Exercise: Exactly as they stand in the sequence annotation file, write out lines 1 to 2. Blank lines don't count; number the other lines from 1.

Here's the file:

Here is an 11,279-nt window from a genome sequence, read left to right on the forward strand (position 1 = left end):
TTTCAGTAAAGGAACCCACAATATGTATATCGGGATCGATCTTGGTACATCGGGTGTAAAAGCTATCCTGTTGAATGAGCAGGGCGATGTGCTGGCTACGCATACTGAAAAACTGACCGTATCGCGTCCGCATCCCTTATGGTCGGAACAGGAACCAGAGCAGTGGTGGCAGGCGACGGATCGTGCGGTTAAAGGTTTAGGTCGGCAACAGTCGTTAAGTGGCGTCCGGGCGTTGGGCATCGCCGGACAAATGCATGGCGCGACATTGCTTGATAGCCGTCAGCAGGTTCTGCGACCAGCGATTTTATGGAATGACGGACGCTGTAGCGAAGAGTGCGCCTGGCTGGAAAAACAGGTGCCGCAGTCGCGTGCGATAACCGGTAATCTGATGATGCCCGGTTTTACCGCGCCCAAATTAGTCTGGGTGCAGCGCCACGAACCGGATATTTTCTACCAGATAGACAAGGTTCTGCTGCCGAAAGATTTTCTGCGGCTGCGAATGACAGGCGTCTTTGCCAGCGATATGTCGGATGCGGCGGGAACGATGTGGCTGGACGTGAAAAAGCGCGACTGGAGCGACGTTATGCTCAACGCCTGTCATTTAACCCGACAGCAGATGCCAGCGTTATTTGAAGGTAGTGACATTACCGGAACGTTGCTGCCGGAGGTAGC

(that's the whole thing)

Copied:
Here is an 11,279-nt window from a genome sequence, read left to right on the forward strand (position 1 = left end):
TTTCAGTAAAGGAACCCACAATATGTATATCGGGATCGATCTTGGTACATCGGGTGTAAAAGCTATCCTGTTGAATGAGCAGGGCGATGTGCTGGCTACGCATACTGAAAAACTGACCGTATCGCGTCCGCATCCCTTATGGTCGGAACAGGAACCAGAGCAGTGGTGGCAGGCGACGGATCGTGCGGTTAAAGGTTTAGGTCGGCAACAGTCGTTAAGTGGCGTCCGGGCGTTGGGCATCGCCGGACAAATGCATGGCGCGACATTGCTTGATAGCCGTCAGCAGGTTCTGCGACCAGCGATTTTATGGAATGACGGACGCTGTAGCGAAGAGTGCGCCTGGCTGGAAAAACAGGTGCCGCAGTCGCGTGCGATAACCGGTAATCTGATGATGCCCGGTTTTACCGCGCCCAAATTAGTCTGGGTGCAGCGCCACGAACCGGATATTTTCTACCAGATAGACAAGGTTCTGCTGCCGAAAGATTTTCTGCGGCTGCGAATGACAGGCGTCTTTGCCAGCGATATGTCGGATGCGGCGGGAACGATGTGGCTGGACGTGAAAAAGCGCGACTGGAGCGACGTTATGCTCAACGCCTGTCATTTAACCCGACAGCAGATGCCAGCGTTATTTGAAGGTAGTGACATTACCGGAACGTTGCTGCCGGAGGTAGC